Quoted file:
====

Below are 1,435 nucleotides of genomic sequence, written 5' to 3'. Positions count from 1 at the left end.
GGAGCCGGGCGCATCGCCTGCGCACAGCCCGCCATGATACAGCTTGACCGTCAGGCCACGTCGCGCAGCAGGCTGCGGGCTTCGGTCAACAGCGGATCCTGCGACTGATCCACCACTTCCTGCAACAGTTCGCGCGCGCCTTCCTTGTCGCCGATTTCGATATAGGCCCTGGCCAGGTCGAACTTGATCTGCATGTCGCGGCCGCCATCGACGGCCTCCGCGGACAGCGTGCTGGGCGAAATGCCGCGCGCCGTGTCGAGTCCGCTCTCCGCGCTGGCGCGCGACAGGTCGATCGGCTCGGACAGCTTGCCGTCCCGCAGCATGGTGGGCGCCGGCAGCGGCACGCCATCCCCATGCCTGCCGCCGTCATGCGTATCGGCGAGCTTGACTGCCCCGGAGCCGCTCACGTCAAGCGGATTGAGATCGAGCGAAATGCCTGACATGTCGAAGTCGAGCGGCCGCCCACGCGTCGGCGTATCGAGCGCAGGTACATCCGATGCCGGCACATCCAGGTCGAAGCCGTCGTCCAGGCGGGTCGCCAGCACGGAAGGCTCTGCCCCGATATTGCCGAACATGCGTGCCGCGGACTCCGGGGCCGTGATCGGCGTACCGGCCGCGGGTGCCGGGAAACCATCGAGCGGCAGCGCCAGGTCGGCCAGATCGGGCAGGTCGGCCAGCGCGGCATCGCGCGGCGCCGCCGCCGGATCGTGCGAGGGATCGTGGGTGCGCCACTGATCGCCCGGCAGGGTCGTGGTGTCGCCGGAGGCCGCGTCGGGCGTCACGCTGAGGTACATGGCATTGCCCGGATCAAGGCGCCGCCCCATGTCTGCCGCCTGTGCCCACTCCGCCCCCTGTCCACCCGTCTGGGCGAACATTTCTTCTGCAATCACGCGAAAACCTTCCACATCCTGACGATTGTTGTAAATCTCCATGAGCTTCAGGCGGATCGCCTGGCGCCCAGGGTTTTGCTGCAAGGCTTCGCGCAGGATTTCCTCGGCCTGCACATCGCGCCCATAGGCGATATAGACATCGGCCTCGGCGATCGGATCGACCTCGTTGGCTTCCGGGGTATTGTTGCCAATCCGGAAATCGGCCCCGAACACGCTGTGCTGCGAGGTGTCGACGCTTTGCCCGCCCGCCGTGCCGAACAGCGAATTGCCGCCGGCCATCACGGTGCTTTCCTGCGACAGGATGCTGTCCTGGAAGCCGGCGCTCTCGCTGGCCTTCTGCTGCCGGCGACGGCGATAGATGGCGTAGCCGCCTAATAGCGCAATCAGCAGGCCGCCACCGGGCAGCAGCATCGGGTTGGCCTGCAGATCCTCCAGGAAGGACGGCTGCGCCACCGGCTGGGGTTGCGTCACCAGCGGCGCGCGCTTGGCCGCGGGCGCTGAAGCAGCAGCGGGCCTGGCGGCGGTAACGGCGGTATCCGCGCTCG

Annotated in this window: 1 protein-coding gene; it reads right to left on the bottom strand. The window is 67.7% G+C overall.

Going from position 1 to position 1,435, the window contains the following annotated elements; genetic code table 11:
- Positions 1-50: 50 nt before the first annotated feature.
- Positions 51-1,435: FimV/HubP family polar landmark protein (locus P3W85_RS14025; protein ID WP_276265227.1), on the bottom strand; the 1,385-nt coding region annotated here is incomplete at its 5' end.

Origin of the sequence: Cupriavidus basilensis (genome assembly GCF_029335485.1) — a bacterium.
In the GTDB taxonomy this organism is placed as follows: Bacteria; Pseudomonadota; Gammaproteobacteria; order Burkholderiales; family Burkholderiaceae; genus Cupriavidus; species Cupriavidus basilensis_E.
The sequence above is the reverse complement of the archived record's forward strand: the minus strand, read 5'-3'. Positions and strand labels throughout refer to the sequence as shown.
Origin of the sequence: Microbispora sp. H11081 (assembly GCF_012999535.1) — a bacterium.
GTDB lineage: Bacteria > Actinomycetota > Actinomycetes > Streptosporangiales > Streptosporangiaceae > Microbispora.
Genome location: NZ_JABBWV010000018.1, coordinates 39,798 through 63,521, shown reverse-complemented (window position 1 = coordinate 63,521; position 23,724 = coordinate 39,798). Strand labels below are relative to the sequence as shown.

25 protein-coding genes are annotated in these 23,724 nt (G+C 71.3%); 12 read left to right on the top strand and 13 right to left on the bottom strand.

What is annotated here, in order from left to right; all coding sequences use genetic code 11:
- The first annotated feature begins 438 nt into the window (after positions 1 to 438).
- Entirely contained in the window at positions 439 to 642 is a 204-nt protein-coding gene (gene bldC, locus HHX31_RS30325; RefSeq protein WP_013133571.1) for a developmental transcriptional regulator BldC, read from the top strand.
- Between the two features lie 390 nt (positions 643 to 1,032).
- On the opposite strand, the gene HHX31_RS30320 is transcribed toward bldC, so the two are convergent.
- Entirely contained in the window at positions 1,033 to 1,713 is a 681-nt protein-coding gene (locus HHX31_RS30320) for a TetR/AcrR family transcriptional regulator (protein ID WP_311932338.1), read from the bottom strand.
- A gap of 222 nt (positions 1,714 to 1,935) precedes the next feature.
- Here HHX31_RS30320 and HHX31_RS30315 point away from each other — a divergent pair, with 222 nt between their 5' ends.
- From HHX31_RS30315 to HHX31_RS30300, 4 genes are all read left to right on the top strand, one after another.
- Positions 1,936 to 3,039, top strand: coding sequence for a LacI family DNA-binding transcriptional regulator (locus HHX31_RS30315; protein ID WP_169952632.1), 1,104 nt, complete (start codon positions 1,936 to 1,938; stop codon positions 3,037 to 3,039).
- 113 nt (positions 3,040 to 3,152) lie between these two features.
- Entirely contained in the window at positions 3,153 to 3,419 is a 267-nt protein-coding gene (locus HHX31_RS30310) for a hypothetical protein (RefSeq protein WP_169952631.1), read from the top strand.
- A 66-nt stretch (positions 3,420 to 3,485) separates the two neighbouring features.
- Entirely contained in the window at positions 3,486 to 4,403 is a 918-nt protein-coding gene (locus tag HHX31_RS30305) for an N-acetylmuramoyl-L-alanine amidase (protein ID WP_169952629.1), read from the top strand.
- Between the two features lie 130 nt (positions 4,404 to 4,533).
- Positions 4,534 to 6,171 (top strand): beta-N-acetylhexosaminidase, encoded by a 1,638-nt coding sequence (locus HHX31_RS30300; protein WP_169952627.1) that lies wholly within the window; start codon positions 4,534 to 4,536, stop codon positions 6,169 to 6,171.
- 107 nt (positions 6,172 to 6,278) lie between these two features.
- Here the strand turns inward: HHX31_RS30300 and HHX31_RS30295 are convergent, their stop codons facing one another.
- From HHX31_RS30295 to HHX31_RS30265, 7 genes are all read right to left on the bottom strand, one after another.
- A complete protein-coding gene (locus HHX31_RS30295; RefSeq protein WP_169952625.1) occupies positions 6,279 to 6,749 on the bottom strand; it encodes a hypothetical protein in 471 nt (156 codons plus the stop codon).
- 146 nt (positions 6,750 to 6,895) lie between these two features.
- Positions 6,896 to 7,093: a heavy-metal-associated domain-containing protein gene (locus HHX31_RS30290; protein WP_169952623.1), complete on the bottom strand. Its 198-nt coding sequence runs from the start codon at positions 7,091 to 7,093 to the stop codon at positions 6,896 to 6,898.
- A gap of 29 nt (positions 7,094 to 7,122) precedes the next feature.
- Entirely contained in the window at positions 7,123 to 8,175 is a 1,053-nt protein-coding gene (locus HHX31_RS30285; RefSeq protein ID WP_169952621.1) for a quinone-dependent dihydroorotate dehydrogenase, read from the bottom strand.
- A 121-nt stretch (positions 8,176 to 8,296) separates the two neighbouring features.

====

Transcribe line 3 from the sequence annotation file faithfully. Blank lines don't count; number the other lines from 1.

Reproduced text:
Annotated in this window: 1 protein-coding gene; it reads right to left on the bottom strand. The window is 67.7% G+C overall.